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    The risk retention standards under the Dodd-Frank Act being voted on this week by federal regulators are an important part of revitalizing our housing finance system, but they will only work well if we get the rest of housing finance reform right.

  • Former U.S. President Bill Clinton seen speaking during the inaugural Rural Summit in Washington, DC

    In the months after Bill Clinton received the same kind of electoral drubbing meted out to Barack Obama in November, he used to measure his political standing by the number of Republicans getting ready to run against him, reports the Financial Times.

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    Last week, the Commerce Department revised real GDP up to 3.1 percent for the fourth quarter of last year. That was some cause for joy in the stock market. But today we saw a poor consumer-spending report for the month of February, which is picking up the rise in gasoline prices and the decline in consumer sentiment.

  • Responding to criticism that the newly formed Consumer Protection Financial Bureau (CPFB) is too powerful, its head, Elizabeth Warren, told CNBC Tuesday that it’s the “most constrained of all federal agencies.”

  • A protestor holds a sign during a demonstration inside the Wisconsin State Capitol.

    A Wisconsin judge issued a temporary restraining order Friday blocking the state's new and contentious collective bargaining law from taking effect.

  • US Capitol Building

    The House has voted to end federal funding to National Public Radio. Republican supporters say it made good fiscal sense, and Democratic opponents calling it an ideological attack that would deprive local stations of access to programs such as "Car Talk" and "All Things Considered."

  • Fixing Whats Broken

    House Republican Conference Chairman Jeb Hensarling (R-Texas) will introduce legislation Thursday to wind down Freddie Mac and Fannie Mae in five years, CNBC has learned.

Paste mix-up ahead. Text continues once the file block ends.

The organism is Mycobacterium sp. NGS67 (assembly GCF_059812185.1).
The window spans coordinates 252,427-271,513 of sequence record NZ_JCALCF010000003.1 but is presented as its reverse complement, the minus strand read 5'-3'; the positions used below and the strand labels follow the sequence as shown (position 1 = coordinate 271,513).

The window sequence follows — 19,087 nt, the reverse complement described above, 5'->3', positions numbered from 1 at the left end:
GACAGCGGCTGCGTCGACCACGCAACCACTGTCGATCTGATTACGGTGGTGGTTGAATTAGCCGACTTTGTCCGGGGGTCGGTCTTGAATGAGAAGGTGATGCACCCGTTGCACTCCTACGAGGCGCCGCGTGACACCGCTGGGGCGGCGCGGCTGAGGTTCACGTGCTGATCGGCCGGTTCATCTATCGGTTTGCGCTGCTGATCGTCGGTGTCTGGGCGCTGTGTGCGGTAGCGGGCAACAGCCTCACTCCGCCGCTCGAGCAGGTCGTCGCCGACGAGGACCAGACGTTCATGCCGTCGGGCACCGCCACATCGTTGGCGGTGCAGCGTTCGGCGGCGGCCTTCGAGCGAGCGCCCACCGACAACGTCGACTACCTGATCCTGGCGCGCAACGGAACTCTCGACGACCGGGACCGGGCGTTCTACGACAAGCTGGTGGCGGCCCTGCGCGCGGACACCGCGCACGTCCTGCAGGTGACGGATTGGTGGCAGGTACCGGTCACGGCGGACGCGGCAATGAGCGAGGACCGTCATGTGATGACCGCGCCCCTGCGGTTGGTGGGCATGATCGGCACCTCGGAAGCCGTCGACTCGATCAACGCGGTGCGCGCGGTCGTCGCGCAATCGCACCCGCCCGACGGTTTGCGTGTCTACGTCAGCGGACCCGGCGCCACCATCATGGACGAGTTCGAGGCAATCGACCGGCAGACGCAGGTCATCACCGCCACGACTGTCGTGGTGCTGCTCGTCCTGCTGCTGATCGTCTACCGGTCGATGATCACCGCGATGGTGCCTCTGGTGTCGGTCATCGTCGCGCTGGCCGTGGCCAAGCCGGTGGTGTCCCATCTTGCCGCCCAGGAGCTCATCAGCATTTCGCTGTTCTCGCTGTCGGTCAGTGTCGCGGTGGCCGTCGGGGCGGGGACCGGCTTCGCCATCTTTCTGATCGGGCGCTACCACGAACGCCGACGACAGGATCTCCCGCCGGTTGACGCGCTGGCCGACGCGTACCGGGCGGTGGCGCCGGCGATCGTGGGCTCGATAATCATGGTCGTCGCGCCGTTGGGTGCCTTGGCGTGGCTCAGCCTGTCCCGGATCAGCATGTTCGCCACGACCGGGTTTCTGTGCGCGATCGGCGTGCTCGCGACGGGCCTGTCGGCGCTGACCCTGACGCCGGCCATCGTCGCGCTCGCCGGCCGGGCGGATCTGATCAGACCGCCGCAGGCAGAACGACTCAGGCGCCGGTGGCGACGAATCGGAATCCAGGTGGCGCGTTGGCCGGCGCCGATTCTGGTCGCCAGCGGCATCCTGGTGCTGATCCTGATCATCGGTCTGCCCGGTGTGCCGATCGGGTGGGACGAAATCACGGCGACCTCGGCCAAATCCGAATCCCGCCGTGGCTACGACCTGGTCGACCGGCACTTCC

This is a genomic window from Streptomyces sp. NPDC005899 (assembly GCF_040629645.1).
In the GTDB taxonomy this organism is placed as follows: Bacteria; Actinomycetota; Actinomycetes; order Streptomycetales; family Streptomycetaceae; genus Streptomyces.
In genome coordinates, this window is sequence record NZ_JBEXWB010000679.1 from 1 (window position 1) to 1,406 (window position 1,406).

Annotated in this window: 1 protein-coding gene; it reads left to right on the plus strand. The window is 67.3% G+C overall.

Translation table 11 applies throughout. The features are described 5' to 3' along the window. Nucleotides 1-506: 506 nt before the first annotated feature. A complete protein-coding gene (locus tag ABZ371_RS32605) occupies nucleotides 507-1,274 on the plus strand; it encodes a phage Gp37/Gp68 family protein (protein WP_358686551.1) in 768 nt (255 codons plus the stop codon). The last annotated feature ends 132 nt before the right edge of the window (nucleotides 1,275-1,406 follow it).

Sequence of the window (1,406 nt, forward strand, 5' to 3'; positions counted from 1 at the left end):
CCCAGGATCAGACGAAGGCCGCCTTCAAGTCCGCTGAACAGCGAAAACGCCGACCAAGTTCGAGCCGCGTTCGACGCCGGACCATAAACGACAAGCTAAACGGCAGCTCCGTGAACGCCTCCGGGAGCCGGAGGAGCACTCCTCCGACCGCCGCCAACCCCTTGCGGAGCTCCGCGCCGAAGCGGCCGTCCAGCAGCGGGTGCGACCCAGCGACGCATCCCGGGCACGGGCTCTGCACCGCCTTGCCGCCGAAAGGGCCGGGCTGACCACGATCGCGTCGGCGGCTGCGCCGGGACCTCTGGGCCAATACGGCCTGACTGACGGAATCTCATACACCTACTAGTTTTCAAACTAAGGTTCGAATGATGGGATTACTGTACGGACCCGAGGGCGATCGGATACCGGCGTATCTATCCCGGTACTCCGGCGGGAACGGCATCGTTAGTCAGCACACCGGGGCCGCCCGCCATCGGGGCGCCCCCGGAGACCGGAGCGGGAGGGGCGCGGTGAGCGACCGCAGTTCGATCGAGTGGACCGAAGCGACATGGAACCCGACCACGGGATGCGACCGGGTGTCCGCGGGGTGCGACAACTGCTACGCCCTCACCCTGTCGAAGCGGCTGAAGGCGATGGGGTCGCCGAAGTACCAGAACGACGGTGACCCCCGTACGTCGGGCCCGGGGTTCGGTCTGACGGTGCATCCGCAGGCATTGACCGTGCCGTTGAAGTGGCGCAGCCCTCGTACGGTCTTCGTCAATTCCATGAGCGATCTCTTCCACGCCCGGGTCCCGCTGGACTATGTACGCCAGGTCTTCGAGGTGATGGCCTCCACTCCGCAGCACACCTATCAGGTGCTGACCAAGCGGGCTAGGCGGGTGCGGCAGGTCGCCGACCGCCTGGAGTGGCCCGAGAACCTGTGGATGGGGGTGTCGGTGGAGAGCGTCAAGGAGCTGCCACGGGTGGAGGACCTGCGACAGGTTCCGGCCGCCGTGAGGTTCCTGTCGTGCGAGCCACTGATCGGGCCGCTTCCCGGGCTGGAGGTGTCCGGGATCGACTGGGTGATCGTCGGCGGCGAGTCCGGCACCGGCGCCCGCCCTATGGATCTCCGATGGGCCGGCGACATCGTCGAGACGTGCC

• Senate Minority Leader Mitch McConnell (R-KY)

    Here's the transcript from my recent interview with top Senate Republican Mitch McConnell. One of the key points he made from my perch is that he wants a broad-based budget deal, but absolutely no tax hike.

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    As Congress continues to kick the fiscal can down Constitution Avenue with another Continuing Resolution, a trifecta of policy storms is brewing and will come to head in less than a month. Lawmakers will have not only the 2011 budget to contend. They're also facing the 2012 budget and the debt ceiling.

  • The House has passed a measure blending $6 billion in budget cuts with enough money to keep the government running for an additional three weeks.

  • U.S. Minority Leader Rep. John Boehner

    The key to job growth is to revamp the corporate tax code, House Speaker John Boehner, (R-Ohio), told CNBC Monday.

  • As the Japanese race the clock to avert a nuclear meltdown at a power plant, House Speaker John Boehner, (R-Ohio), told CNBC Monday that the US needs to assess both the Japanese situation and its own relationship with nuclear energy.

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    The mortgage market is currently mired in policy and politics that could directly affect buyer decisions on Main Street, at a time when the housing market remains in a slump.

  • Wisconsin Governor, Scott Walker

    Wisconsin Gov. Scott Walker has officially taken away nearly all collective bargaining rights from the vast majority of the state's public employees.

  • US Capitol Building with cash

    Congressional officials in both parties say the House and Senate are on track to pass a three-week stopgap measure to buy more time for negotiations between the Obama administration and Capitol Hill Republicans on a longer-term budget bill.

  • Wisconsin Governor, Scott Walker

    Wisconsin lawmakers voted Thursday to strip nearly all collective bargaining rights from the state's public workers, ending a heated standoff over labor rights and delivering a key victory to Republicans who have targeted unions in efforts to slash government spending nationwide.

  • Rep. Joe Walsh, R-Ill., talks with supporter in his Cannon Building office after being sworn into the 112th Congress.

    It’s a bit of a dubious distinction, but freshman congressman Joe Walsh (R-Ill) says he’s proud to be the poorest member of the new crop of lawmakers on Capitol Hill. His net worth: negative $317,498.

  • The Poorest Congressman of All

    CNBC's Eamon Javers takes a look at where Congress' new freshmen class is putting their personal wealth and discusses money with the "poorest" member of the incoming freshman class of Congress.

  • Wisconsin Governor, Scott Walker

    About 700 people rallied Sunday in support of Republican Gov. Scott Walker and his anti-union plan to balance the budget — a demonstration meant to counter three weeks of large anti-Walker protests in and around the state Capitol.

  • Presidential Leadership by Nick Ragone

    “I quickly realized that there was a commonality to the 'transformative' decisions of the office that elucidate an interesting principle about leadership itself —one that is likely applicable to other disciplines, such as business and even sports,” writes the author in this Guest Blog.